BOONE — An idea on how to help locals through COVID-19 work stoppages has blossomed into a Facebook group and more than $5,000 raised in two weeks.
Brandon McKeever, a bar manager at Appalachian Mountain Brewery, is using his account on the popular money transfer smartphone app Venmo to spread financial goodwill, one person at a time.
The idea came on March 17, when N.C. Gov. Roy Cooper’s executive order temporarily banning dine-in services for restaurants and bars went into effect.
“Everyone’s initial reaction was panic,” McKeever said.
McKeever said that he made a Facebook post about how he was worried, which sparked conversations with friends who were also affected by the order.
“I came up with the idea of using my own personal Venmo as we head into these unknown times,” McKeever said. “I think I made the post around 4 p.m. and to midnight, I raised $1,000 in the account. It was a lot more than I was expecting.”
McKeever said in the first week, the account was at $5,262 as of April 1 with $4,682 given back. The funds are to help people who make a request for financial assistance. Eventually, the response grew so much that McKeever created the Facebook page “Our Community Listens And Responds!”
“I have also received numerous donations from individuals back (in my original hometown of) Columbia, S.C., who are wanting to support our small community in Boone and surrounding areas,” McKeever said.
The requests have been to pay off bills, oil changes to keep their car going, paying for medications and more.
McKeever also said that he has been a part of the community for the last 15 years and wanted to reach out through his own accounts to people he knows to assure them.
“When I reach out through my personal account, my personal Facebook and personal Instagram, I’m reaching out to people who know me and trust me,” McKeever said. “It’s so it doesn’t seem like it’s someone scamming people.”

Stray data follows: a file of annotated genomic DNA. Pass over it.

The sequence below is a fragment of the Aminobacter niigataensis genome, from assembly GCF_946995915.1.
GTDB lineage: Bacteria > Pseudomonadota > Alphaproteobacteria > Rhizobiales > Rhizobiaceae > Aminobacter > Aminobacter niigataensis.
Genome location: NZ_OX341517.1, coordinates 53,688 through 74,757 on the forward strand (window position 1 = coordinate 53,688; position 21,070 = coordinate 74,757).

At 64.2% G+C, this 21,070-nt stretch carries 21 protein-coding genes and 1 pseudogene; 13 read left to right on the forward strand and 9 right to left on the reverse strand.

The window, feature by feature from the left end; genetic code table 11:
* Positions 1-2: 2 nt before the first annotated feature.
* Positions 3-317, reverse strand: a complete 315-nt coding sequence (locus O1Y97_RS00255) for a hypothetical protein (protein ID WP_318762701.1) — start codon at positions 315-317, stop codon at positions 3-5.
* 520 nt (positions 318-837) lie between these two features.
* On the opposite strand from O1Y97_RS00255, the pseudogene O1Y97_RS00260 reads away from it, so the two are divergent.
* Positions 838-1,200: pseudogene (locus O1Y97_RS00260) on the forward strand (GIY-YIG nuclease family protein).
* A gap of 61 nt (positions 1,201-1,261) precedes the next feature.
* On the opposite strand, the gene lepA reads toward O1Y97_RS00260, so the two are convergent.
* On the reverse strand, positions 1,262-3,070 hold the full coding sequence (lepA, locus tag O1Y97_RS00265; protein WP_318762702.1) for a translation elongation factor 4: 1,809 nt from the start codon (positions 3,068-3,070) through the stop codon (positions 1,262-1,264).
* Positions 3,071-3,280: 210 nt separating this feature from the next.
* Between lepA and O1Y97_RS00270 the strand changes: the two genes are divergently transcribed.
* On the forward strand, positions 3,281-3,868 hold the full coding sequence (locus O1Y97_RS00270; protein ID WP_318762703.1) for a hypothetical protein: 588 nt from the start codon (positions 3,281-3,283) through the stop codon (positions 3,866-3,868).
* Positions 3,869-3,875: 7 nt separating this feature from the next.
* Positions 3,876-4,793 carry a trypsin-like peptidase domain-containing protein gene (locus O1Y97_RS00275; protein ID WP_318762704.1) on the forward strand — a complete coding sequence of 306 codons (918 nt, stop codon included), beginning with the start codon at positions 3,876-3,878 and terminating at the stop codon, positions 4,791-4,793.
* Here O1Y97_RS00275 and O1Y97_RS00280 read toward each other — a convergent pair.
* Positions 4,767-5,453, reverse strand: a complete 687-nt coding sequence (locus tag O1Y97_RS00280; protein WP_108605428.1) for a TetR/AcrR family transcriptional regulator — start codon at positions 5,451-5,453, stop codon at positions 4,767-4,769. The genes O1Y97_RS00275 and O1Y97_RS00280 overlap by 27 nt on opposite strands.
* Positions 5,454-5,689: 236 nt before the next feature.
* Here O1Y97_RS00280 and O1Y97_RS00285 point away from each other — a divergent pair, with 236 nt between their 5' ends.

One story McKeever shared was about a Deep Gap couple who needed money for their medication, but didn’t have PayPal or Venmo.
“I ended up cashing the money and went to their bank to deposit it … but you have to have a cashier’s check or check to deposit, so I decided to give them cash,” McKeever said. “I called them and we met up … they were basically in tears as it was the exact amount they needed.”
McKeever also honored a request and donation to go shopping for the Hospitality House of Northwest North Carolina.
Another donation went to help the Woodland Harvest Mountain Farm in West Jefferson.
“They were impacted by COVID-19 not being able to hold workshops, which helps pay their land payments,” McKeever said. “They were lacking $725 for the land payment and from other community members and our group, we paid it off within a week.”
“We cannot begin to express our gratitude for your sharing. So many of you jumped right in with our request and we can now in under 24 hours make our land payment next week,” Woodland posted on its Facebook page March 21.
“I had a student whose family was in pretty urgent need of groceries, so I reached out to the Facebook group that Brandon had started to ask for food donations,” said Chelsea Beamer. “Instead, Brandon was able to give me money from the donation pot to go grocery shopping for the family. I was able to get them food to live off of for the next couple weeks and still had a little bit of money left over that I gave them to pocket in case they needed it for something. The mother and family were extremely thankful for the assistance and for how quickly they were able to get food back in their house.”
McKeever said on March 31 that the requests have exceeded the money in hand. Going forward, ideas for fundraising have continued, McKeever said, including doing a virtual 5K charity bike ride and run.
“With us being in the 30-day lockdown, it’s a good time to challenge the community to stay fit and stay active,” McKeever said.
To reach McKeever, email email@example.com or visit the Facebook page “Our Community Listens And Responds!”